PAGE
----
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are there advantages to minority-owned firms going global?

Thursday 12 August, 2010

Naturally, as a dedicated globalist, my answer is “yes,” as I encourage any/all firms to consider going global. I attended this forum GLOBALIZATION: Access to the Global Economy sponsored by the Minority Business Development Agency (MBDA) which promoted its views, (which seem to concur, not surprisingly) at this forum.  They sponsored another event in March earlier this year which contained similar information (china, mexico, philippines, us doc @ mbda seminar), so I won’t duplicate that, rather just summarize what’s new.

A panel discussion featured 4 speakers who have experience/have helped minority-owned firms expand internationally.

Derek Wong of Ensis, a food exporter/importer & distributor, suggested that an open global mindset without blinders & a positive attitude are required to tackle international markets.  They’re not 1 size fits all, so adaptability is needed too.  Partners raise & solve control & resources issues.  Marketing & sales have to be adjusted to local business conditions.  You need to pay attention to politics,  trade agreements, & disputes-he gave an example of being able to decrease his costs 20% by leveraging a dispute between Colombia & Venezuela.

Kitty Pon of Pactrans has strong relations with the Chinese government, so she hosted the MBDA firms that visited China last year.  She is now working on bringing Chinese investors to the U.S., & creating joint ventures by bringing buyers & suppliers together.

Vicky Linko of Funk & Linko encouraged attendees to think out-of-the-box when evaluating the +’s & -‘s of going global.  While U.S. firms are mistrustful of doing business with foreigners, we need to work together more closely.  Foreign partners know how things work, whom to contact, & where to go to resolve local issues.  You can’t worry about others stealing ideas because we all need to be innovative.  Vicky is impatient, but recognizes the rest of the world doesn’t necessarily think the same way.

Jeff Fang of Cienet reemphasized that being a minority-owned firm is not underprivileged, rather to the contrary, a competitive advantage.  He’s from Taiwan, so he’d never been to China, but has built a successful firm there despite many unknowns.  He found & hired a Chinese person who grew up & was educated in the U.S. but had spent 6 years working in China who had integrated himself so well that he was trusted implicitly by the locals.  Part of the firm’s success has been by being persistent in maintaining their own western-oriented corporate culture & practices, i.e. transparency, no short cuts, etc.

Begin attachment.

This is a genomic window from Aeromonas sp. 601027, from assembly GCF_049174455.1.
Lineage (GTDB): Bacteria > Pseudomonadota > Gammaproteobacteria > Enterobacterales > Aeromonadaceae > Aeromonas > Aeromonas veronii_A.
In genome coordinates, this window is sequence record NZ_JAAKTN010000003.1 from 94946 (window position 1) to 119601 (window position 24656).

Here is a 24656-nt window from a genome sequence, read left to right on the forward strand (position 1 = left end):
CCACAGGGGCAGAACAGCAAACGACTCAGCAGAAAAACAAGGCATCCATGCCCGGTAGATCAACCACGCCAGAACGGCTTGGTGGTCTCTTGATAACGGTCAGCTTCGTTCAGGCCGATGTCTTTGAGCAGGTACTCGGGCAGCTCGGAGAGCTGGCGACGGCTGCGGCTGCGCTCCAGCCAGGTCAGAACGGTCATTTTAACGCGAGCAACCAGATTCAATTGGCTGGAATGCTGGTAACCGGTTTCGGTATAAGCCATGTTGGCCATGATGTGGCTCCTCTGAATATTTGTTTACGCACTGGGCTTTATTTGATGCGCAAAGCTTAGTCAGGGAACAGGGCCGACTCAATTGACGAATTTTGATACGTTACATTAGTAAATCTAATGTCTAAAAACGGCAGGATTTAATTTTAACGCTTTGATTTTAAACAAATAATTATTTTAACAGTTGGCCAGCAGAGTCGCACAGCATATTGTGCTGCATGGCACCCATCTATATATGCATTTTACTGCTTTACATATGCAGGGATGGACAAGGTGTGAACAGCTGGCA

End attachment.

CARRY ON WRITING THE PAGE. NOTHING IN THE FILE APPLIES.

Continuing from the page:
Q&A:

  • whether or not to pursue developed markets depends specifically on the product.  Funk & Linko has shipped to many places, so it depends on the market, need, & opportunity.  There are fewer benefits to being a minority-owned business when pursuing markets in developed countries-you’re just another American firm to them.
  • the US Dept of Commerce does not do due diligence on foreign manufacturers unless they somehow can contribute to supporting US exports.
  • leverage Chicago’s global resources by taking advantage of all its cultural diversity:  chambers of commerce, foreign consulates trade offices, the ITAGC, events, etc.
  • there are many chances to take advantage of reciprocal opportunities by engaging foreign governments re:  regulations, i.e., Colombia was helpful with certifications & timelines.

my $.02-minority firms do have some advantages expanding internationally by leveraging domestic resources, but they still require research, analysis, planning, & development as much as any/all other firms.  It’s great that the government supports these kinds of initiatives, but shouldn’t be relied upon to be the sole source for assistance in these areas.

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